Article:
Halo: Fall of Reach is the story of the beginning of the spartan program and the creation of the Master Chief. The origin of Master Chief was originally told in the tie in novels, but only hinted at in the games themselves. The title is therefore a bit of a misnomer then, as the main story concludes after the Master Chief and Blue Team’s first mission against the Covenant.
The story itself mostly follows Dr Halsey, the creator of the spartans, as she “recruits” her candidates and oversees their training, augmentation, and finally deployment against their enemy. The early scenes are reminiscent of the movie Soldier, except in that movie they were taken as infants instead of 6 year olds. The training is equally brutal however, with significant losses to the candidates. Dr Halsey’s story focusses mostly on John 117, aka the Master Chief, and as this is the character that fans would be most familiar with, it makes sense.
For me however, I prefered when the MC was a nameless, faceless protagonist, that I, as the player, could assume the role of. Now, I have not played Halo since Halo 2 on the PC. As a result I have not been as “in the loop” on the storyline. My oldest however is a Halo junkie and did help to fill me in.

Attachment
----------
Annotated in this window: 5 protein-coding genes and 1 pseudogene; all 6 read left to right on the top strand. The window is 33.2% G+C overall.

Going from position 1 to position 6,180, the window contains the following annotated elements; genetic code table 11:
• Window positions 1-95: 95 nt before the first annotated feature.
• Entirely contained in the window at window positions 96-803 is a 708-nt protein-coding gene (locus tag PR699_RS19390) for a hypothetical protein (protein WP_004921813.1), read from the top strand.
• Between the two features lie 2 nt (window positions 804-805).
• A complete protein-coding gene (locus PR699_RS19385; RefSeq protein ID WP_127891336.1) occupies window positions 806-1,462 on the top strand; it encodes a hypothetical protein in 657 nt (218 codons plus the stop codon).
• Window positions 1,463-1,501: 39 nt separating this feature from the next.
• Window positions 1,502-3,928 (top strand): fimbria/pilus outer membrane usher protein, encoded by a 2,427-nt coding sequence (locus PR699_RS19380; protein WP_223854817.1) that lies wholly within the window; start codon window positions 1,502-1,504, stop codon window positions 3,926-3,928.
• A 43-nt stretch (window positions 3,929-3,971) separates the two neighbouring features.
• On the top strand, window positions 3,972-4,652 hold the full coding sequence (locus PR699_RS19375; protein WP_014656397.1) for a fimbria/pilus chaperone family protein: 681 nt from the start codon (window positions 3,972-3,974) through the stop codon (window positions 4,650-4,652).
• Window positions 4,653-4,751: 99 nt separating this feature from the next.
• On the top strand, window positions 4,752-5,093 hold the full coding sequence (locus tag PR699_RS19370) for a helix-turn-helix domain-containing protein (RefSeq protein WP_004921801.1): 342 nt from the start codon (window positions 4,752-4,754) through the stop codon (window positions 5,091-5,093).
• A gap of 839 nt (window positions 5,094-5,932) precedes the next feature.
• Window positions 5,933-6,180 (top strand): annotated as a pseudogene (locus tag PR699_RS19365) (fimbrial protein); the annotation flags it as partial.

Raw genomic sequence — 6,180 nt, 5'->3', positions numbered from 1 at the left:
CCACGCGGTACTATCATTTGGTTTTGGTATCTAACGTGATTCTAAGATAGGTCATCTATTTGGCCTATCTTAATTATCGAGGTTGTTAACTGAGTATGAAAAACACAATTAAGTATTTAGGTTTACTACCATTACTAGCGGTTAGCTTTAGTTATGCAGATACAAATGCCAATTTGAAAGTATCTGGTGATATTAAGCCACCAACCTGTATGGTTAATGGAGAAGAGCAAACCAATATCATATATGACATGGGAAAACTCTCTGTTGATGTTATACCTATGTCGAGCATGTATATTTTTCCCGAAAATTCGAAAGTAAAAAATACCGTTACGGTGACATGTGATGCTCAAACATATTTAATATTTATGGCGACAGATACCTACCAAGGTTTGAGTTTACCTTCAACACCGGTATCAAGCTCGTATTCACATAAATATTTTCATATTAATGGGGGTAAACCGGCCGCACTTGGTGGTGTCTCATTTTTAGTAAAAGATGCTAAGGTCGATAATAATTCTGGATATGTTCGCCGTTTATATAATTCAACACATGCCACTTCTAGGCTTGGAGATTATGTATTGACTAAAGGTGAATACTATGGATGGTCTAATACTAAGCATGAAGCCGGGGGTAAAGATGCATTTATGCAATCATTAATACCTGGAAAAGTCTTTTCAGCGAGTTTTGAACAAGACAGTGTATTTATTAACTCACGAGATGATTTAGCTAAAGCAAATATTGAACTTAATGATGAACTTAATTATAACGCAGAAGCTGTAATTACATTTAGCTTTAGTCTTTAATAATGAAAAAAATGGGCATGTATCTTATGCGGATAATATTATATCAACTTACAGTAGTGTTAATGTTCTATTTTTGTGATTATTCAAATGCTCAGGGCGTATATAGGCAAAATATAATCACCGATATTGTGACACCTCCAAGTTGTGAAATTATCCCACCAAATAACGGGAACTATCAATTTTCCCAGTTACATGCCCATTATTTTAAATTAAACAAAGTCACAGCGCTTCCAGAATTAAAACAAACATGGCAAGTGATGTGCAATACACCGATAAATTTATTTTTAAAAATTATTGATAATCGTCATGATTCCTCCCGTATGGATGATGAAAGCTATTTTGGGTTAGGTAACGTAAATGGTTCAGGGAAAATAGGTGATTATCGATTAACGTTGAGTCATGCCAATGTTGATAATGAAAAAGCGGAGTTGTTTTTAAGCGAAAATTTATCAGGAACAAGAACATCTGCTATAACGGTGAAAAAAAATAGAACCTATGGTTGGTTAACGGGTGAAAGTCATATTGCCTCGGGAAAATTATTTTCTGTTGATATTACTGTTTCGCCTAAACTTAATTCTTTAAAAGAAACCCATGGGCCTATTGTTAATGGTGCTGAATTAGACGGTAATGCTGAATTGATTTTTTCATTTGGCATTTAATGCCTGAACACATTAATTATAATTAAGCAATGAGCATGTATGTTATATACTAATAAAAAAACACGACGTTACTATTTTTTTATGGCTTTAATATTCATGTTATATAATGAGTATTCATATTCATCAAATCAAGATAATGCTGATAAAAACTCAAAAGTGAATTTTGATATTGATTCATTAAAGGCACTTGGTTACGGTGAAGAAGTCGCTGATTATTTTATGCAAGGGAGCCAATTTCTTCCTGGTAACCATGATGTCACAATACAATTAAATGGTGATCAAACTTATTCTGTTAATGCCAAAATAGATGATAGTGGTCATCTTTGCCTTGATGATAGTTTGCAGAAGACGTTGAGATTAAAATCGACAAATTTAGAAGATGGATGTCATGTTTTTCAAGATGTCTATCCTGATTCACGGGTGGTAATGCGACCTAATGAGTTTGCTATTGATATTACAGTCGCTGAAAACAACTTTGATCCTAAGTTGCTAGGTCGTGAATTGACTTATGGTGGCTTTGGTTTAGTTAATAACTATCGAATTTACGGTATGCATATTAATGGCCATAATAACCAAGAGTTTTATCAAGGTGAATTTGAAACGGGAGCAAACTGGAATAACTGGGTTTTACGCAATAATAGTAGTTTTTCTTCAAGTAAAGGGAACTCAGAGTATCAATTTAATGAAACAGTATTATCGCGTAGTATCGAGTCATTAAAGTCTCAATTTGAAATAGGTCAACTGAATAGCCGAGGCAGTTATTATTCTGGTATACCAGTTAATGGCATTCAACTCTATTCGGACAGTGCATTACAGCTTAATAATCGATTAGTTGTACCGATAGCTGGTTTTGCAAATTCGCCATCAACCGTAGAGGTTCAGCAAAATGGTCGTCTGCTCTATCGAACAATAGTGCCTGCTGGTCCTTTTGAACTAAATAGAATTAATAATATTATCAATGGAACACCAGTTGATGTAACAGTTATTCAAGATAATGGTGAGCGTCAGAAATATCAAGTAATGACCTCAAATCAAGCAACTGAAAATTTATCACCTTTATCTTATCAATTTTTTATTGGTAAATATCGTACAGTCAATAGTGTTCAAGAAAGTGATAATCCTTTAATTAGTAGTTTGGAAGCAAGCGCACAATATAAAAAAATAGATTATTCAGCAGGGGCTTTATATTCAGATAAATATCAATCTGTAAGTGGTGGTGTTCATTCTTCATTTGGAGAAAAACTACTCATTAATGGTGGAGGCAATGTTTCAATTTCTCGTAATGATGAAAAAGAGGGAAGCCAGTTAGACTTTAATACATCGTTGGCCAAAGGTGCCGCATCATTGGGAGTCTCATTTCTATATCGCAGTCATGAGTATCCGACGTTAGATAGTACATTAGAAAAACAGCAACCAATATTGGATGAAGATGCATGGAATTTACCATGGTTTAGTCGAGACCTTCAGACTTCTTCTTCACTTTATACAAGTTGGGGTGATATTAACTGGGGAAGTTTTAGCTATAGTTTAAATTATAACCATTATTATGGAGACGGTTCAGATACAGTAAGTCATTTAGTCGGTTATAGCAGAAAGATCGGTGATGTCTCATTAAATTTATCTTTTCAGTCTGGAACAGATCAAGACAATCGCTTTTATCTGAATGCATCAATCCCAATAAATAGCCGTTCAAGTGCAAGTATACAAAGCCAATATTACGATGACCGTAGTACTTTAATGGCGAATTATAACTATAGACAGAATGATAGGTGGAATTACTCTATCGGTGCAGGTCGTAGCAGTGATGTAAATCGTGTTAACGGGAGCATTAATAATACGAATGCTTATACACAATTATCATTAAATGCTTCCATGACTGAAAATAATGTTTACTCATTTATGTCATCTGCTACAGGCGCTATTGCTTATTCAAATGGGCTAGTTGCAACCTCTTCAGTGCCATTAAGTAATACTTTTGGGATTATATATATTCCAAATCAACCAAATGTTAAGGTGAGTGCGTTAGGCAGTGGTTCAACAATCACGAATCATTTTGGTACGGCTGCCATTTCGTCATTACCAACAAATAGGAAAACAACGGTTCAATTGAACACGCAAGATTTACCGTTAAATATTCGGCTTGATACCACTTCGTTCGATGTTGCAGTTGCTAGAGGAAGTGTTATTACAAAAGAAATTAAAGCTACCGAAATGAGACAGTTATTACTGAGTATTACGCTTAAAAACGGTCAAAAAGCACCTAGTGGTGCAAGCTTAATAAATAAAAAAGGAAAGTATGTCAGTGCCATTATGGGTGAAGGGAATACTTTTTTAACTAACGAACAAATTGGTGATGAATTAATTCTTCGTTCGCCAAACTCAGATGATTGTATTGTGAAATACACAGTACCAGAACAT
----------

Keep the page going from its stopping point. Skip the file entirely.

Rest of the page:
Taken on it’s own, Fall of Reach is an interesting story, that like I said has a lot of the movie Soldier in it, along with inspiration from other great sci-fi works. There are nods to Starship Troopers (the book), War of the Worlds, and others. Seeing what the characters had to go through as they made their way through training kept me interested as did Halsey’s own internal conflict about what she was doing to these children. My biggest beef was with the fact that the movie did not show the actual fall of Reach, but the aftermath. While I realize that the fall of Reach was shown in the games, it would have been better if the title matched the content. Something like “Rise of the Master Chief”, might have made a more appropriate title.
The animation is highly stylized. While CG, the facial animations reminded me more of what would be seen in traditional hand drawn animation. I don’t mean that it was cell-shaded, but rather that the level of movement in the facial animations was lacking and wooden. This was a bit off putting but was less so once the characters covered their faces.
Overall I give the movie 4 out of 5 stars, but polling my resident halo fan, he gives it 4.5 stars.